How weather has shaped human history
Chinese scientist Shen Kuo was the first person to study climate. In his 1088 “Dream Pool Essays,” he ponders climate change after finding petrified bamboo in a habitat that wouldn't support such growth in his lifetime. Inventions and technological advances have allowed people to track and even control the weather. Around 1602, Galileo was the first to conceptualize a thermometer that could quantify temperature, allowing people to track changes in heat. The air conditioner made its first appearance in 1902; and in 1974 the Senate Committee on Foreign Relations held a classified briefing on the results of Operation Popeye, a five-year cloud-seeding experiment designed to lengthen Vietnam's monsoon season, destabilize enemy forces there, and allow the U.S. to win the war.
But far more often than humanity seeks to control the weather, the weather does the controlling.
While weather refers to short-term atmospheric conditions (think of a forecast for how sunny and warm it will be next week), climate refers to long-term changes in overall weather trends over time (decades or hundreds of years). The two are impacted by each other. Climate change affects the severity and frequency of weather events, and the costs of extreme weather events rise as the effects of climate change become more apparent. With increased technology allowing for the tracking of weather trends over time and the anticipation and identification of potential weather hazards, people have been able to avert and prepare for some of nature's wildest expressions.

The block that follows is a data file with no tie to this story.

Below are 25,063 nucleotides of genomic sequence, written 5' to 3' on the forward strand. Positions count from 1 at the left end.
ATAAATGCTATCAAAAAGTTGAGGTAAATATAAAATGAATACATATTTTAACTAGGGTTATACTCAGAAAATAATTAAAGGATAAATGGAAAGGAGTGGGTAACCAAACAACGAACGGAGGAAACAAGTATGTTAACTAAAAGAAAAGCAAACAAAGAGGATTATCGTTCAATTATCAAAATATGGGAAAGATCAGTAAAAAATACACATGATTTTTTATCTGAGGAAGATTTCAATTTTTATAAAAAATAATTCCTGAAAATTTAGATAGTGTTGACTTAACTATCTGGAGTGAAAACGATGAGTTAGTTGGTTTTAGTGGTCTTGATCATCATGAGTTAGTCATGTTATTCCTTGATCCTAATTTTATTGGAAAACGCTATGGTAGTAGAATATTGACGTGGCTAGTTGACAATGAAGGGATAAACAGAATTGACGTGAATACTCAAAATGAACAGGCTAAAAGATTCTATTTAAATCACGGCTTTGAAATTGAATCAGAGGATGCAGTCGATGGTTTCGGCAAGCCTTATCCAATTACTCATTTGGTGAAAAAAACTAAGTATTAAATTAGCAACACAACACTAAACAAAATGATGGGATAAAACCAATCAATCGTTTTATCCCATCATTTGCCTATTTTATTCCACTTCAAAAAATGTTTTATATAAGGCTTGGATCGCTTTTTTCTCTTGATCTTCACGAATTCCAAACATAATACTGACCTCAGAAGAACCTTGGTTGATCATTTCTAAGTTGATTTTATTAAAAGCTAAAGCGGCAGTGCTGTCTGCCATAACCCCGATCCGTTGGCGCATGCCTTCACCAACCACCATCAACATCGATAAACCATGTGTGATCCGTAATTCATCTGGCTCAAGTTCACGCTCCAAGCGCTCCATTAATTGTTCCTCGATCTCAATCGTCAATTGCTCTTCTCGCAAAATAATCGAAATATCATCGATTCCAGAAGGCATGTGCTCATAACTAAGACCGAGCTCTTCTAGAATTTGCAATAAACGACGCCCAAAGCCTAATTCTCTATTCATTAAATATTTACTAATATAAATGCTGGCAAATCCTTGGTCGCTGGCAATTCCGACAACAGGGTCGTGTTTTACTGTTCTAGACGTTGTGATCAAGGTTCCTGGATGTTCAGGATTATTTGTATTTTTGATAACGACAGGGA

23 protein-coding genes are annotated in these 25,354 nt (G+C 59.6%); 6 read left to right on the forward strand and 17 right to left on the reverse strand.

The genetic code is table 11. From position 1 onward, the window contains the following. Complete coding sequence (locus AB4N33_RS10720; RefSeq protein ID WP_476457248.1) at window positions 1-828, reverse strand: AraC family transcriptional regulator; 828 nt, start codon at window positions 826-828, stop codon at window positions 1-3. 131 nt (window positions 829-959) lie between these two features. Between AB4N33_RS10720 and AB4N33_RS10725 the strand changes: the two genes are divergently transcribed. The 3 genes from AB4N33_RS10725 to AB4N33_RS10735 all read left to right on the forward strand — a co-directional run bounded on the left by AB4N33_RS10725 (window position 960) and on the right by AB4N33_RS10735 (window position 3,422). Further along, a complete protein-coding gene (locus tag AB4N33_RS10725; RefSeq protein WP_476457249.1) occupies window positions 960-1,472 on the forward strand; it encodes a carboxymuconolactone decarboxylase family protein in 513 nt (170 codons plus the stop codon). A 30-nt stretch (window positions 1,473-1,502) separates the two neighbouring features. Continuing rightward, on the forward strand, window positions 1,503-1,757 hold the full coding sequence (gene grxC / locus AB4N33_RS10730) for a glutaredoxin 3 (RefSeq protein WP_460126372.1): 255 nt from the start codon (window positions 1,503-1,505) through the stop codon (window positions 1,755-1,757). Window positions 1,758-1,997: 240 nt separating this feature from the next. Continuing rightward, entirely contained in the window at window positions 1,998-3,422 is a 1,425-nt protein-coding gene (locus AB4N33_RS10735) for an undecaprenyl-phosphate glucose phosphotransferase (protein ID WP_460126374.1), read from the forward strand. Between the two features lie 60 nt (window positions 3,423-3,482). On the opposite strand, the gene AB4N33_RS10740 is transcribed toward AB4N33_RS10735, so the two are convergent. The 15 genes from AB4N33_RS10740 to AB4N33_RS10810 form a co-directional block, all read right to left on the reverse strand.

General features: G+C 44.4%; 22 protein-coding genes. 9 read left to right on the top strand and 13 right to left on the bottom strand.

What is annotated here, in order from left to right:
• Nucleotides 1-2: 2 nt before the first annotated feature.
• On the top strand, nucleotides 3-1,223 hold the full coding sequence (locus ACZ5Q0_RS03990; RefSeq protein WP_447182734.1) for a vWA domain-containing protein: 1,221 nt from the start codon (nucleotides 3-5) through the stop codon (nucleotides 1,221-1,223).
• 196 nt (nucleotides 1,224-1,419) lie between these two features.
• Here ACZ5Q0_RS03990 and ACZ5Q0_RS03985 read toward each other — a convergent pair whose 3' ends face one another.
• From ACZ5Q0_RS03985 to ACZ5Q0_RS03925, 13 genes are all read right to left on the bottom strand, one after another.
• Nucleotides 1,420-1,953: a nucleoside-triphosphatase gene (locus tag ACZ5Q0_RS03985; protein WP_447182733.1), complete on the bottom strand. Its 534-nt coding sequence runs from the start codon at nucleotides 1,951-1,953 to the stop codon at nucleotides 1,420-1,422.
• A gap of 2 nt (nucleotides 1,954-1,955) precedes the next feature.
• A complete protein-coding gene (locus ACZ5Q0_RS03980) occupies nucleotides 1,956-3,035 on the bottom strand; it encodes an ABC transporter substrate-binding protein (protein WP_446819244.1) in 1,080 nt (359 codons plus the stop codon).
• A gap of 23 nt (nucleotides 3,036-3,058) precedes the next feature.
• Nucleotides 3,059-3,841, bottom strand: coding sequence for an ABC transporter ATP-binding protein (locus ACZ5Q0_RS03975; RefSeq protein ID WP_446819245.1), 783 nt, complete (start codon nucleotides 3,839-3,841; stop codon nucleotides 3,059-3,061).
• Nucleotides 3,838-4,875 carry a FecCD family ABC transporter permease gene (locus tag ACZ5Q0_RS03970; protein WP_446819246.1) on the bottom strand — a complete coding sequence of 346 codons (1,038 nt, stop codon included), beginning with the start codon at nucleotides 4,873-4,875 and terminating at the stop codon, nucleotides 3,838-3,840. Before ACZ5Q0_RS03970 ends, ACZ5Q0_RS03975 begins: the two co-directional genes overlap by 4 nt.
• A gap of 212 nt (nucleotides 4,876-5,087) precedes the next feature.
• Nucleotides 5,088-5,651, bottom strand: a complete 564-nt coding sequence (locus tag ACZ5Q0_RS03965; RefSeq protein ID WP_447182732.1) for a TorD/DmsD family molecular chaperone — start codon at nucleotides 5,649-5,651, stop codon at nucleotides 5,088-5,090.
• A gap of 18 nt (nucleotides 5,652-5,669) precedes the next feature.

But even in our modern era, some singular weather events have shaped human history. Sometimes these events are tied to climate change, other times they represent anomalies that changed the course of a war, affected the entire future of air travel, or launched eras of famine, disease, or forced migration. In this gallery, Stacker examines 30 ways weather has shaped human history, drawing on historical documents, newspaper articles, first-person accounts, and documented weather events. Keep reading to find out what event kicked off the Salem Witch Trials, a new clue in the JFK assassination, and how a heavy storm thwarted the end of the Iran hostage crisis in 1980.
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Climate change drove people out of Africa
There is no greater decider of human history than climate change, due to its long-term effect on weather conditions. The first and only example in this gallery of sustained climate change is here: it initiated the dispersal of people from Africa into other parts of the world.
Using modern-day computer modeling, scientists have discovered that humanity's earliest push out of Africa and into other reaches of the planet was most likely due to changing long-term weather patterns. In a September 2016 report in Nature, authors Axel Timmermann and Tobias Friedrich explore how strengthened monsoonal climates and wet conditions throughout the Arabian and Sinai peninsulas created clear migration paths laden with natural resources that opened and closed at different points in history—and that line up perfectly with evidence of human dispersal. Other migration patterns, such as those into north Asia, similarly line up with decreasing amounts of glaciers roughly 20,000 years ago.